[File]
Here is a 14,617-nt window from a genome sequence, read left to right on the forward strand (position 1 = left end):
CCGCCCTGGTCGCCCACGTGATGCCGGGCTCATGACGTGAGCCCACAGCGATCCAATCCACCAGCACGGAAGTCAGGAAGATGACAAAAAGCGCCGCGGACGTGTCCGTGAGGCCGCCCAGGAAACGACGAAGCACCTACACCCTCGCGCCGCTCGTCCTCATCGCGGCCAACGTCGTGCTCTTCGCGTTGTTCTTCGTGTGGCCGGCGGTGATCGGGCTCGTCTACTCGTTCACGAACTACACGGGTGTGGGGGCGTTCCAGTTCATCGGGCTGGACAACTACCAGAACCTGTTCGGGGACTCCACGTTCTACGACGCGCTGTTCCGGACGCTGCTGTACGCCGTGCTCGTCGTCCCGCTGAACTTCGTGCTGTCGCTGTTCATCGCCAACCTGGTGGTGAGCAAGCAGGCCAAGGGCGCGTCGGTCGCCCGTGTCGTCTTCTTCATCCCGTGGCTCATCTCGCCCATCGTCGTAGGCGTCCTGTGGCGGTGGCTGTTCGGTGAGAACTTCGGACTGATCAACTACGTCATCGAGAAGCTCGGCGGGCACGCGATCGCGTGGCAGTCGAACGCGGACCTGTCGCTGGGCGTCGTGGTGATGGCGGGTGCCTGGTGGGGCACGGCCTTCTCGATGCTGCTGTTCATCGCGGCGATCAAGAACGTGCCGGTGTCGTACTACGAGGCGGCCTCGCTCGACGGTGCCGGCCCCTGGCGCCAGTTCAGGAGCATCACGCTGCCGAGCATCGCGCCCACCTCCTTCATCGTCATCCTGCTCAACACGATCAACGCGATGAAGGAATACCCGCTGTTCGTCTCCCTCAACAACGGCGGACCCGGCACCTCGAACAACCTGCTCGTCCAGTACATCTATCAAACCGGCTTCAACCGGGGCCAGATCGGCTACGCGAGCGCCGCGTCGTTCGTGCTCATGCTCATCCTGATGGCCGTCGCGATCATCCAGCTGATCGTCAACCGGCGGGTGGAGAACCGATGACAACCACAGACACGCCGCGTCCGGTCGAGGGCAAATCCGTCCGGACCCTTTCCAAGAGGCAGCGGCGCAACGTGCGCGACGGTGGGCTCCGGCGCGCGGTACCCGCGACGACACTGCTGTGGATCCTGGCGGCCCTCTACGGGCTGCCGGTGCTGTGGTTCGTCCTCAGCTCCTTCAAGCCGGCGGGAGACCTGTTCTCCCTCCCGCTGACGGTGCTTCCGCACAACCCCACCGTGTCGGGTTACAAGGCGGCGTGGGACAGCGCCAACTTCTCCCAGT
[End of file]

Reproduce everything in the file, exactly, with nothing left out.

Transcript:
Here is a 14,617-nt window from a genome sequence, read left to right on the forward strand (position 1 = left end):
CCGCCCTGGTCGCCCACGTGATGCCGGGCTCATGACGTGAGCCCACAGCGATCCAATCCACCAGCACGGAAGTCAGGAAGATGACAAAAAGCGCCGCGGACGTGTCCGTGAGGCCGCCCAGGAAACGACGAAGCACCTACACCCTCGCGCCGCTCGTCCTCATCGCGGCCAACGTCGTGCTCTTCGCGTTGTTCTTCGTGTGGCCGGCGGTGATCGGGCTCGTCTACTCGTTCACGAACTACACGGGTGTGGGGGCGTTCCAGTTCATCGGGCTGGACAACTACCAGAACCTGTTCGGGGACTCCACGTTCTACGACGCGCTGTTCCGGACGCTGCTGTACGCCGTGCTCGTCGTCCCGCTGAACTTCGTGCTGTCGCTGTTCATCGCCAACCTGGTGGTGAGCAAGCAGGCCAAGGGCGCGTCGGTCGCCCGTGTCGTCTTCTTCATCCCGTGGCTCATCTCGCCCATCGTCGTAGGCGTCCTGTGGCGGTGGCTGTTCGGTGAGAACTTCGGACTGATCAACTACGTCATCGAGAAGCTCGGCGGGCACGCGATCGCGTGGCAGTCGAACGCGGACCTGTCGCTGGGCGTCGTGGTGATGGCGGGTGCCTGGTGGGGCACGGCCTTCTCGATGCTGCTGTTCATCGCGGCGATCAAGAACGTGCCGGTGTCGTACTACGAGGCGGCCTCGCTCGACGGTGCCGGCCCCTGGCGCCAGTTCAGGAGCATCACGCTGCCGAGCATCGCGCCCACCTCCTTCATCGTCATCCTGCTCAACACGATCAACGCGATGAAGGAATACCCGCTGTTCGTCTCCCTCAACAACGGCGGACCCGGCACCTCGAACAACCTGCTCGTCCAGTACATCTATCAAACCGGCTTCAACCGGGGCCAGATCGGCTACGCGAGCGCCGCGTCGTTCGTGCTCATGCTCATCCTGATGGCCGTCGCGATCATCCAGCTGATCGTCAACCGGCGGGTGGAGAACCGATGACAACCACAGACACGCCGCGTCCGGTCGAGGGCAAATCCGTCCGGACCCTTTCCAAGAGGCAGCGGCGCAACGTGCGCGACGGTGGGCTCCGGCGCGCGGTACCCGCGACGACACTGCTGTGGATCCTGGCGGCCCTCTACGGGCTGCCGGTGCTGTGGTTCGTCCTCAGCTCCTTCAAGCCGGCGGGAGACCTGTTCTCCCTCCCGCTGACGGTGCTTCCGCACAACCCCACCGTGTCGGGTTACAAGGCGGCGTGGGACAGCGCCAACTTCTCCCAGT